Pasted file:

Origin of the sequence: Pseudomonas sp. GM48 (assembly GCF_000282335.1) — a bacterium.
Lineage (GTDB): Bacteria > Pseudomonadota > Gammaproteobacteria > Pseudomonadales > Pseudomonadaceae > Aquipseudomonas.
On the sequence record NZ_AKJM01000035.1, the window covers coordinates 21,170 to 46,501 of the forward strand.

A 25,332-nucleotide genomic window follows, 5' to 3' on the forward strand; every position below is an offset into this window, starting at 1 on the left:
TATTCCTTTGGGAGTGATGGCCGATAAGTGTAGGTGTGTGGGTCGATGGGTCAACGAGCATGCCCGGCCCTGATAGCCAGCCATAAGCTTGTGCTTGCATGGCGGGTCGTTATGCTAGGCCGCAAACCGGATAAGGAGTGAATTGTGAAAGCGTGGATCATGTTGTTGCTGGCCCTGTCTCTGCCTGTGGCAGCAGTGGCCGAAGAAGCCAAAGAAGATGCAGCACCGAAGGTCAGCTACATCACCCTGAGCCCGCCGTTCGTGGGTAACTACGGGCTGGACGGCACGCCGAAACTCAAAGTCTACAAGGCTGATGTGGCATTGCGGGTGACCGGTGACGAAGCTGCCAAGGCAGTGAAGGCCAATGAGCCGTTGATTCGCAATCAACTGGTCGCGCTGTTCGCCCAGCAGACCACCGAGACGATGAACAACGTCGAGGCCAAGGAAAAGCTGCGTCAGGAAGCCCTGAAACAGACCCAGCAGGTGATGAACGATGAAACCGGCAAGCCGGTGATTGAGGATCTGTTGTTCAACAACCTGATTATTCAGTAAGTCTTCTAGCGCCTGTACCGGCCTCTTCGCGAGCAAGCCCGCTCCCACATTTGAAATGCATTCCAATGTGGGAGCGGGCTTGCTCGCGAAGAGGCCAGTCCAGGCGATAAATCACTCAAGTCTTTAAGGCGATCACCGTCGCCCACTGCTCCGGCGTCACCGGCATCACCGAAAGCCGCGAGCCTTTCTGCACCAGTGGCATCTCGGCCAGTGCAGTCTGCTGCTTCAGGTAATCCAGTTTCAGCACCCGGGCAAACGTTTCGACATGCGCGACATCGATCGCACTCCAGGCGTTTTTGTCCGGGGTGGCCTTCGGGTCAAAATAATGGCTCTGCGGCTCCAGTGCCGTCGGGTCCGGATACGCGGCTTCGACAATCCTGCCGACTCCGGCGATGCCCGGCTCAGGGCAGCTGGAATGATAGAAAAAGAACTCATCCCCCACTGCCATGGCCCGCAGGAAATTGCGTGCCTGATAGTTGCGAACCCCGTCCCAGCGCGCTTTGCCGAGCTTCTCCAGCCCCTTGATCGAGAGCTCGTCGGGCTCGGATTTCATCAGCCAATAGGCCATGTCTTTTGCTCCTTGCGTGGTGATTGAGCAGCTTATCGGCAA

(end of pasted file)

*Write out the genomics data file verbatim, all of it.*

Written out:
Origin of the sequence: Pseudomonas sp. GM48 (assembly GCF_000282335.1) — a bacterium.
Lineage (GTDB): Bacteria > Pseudomonadota > Gammaproteobacteria > Pseudomonadales > Pseudomonadaceae > Aquipseudomonas.
On the sequence record NZ_AKJM01000035.1, the window covers coordinates 21,170 to 46,501 of the forward strand.

A 25,332-nucleotide genomic window follows, 5' to 3' on the forward strand; every position below is an offset into this window, starting at 1 on the left:
TATTCCTTTGGGAGTGATGGCCGATAAGTGTAGGTGTGTGGGTCGATGGGTCAACGAGCATGCCCGGCCCTGATAGCCAGCCATAAGCTTGTGCTTGCATGGCGGGTCGTTATGCTAGGCCGCAAACCGGATAAGGAGTGAATTGTGAAAGCGTGGATCATGTTGTTGCTGGCCCTGTCTCTGCCTGTGGCAGCAGTGGCCGAAGAAGCCAAAGAAGATGCAGCACCGAAGGTCAGCTACATCACCCTGAGCCCGCCGTTCGTGGGTAACTACGGGCTGGACGGCACGCCGAAACTCAAAGTCTACAAGGCTGATGTGGCATTGCGGGTGACCGGTGACGAAGCTGCCAAGGCAGTGAAGGCCAATGAGCCGTTGATTCGCAATCAACTGGTCGCGCTGTTCGCCCAGCAGACCACCGAGACGATGAACAACGTCGAGGCCAAGGAAAAGCTGCGTCAGGAAGCCCTGAAACAGACCCAGCAGGTGATGAACGATGAAACCGGCAAGCCGGTGATTGAGGATCTGTTGTTCAACAACCTGATTATTCAGTAAGTCTTCTAGCGCCTGTACCGGCCTCTTCGCGAGCAAGCCCGCTCCCACATTTGAAATGCATTCCAATGTGGGAGCGGGCTTGCTCGCGAAGAGGCCAGTCCAGGCGATAAATCACTCAAGTCTTTAAGGCGATCACCGTCGCCCACTGCTCCGGCGTCACCGGCATCACCGAAAGCCGCGAGCCTTTCTGCACCAGTGGCATCTCGGCCAGTGCAGTCTGCTGCTTCAGGTAATCCAGTTTCAGCACCCGGGCAAACGTTTCGACATGCGCGACATCGATCGCACTCCAGGCGTTTTTGTCCGGGGTGGCCTTCGGGTCAAAATAATGGCTCTGCGGCTCCAGTGCCGTCGGGTCCGGATACGCGGCTTCGACAATCCTGCCGACTCCGGCGATGCCCGGCTCAGGGCAGCTGGAATGATAGAAAAAGAACTCATCCCCCACTGCCATGGCCCGCAGGAAATTGCGTGCCTGATAGTTGCGAACCCCGTCCCAGCGCGCTTTGCCGAGCTTCTCCAGCCCCTTGATCGAGAGCTCGTCGGGCTCGGATTTCATCAGCCAATAGGCCATGTCTTTTGCTCCTTGCGTGGTGATTGAGCAGCTTATCGGCAA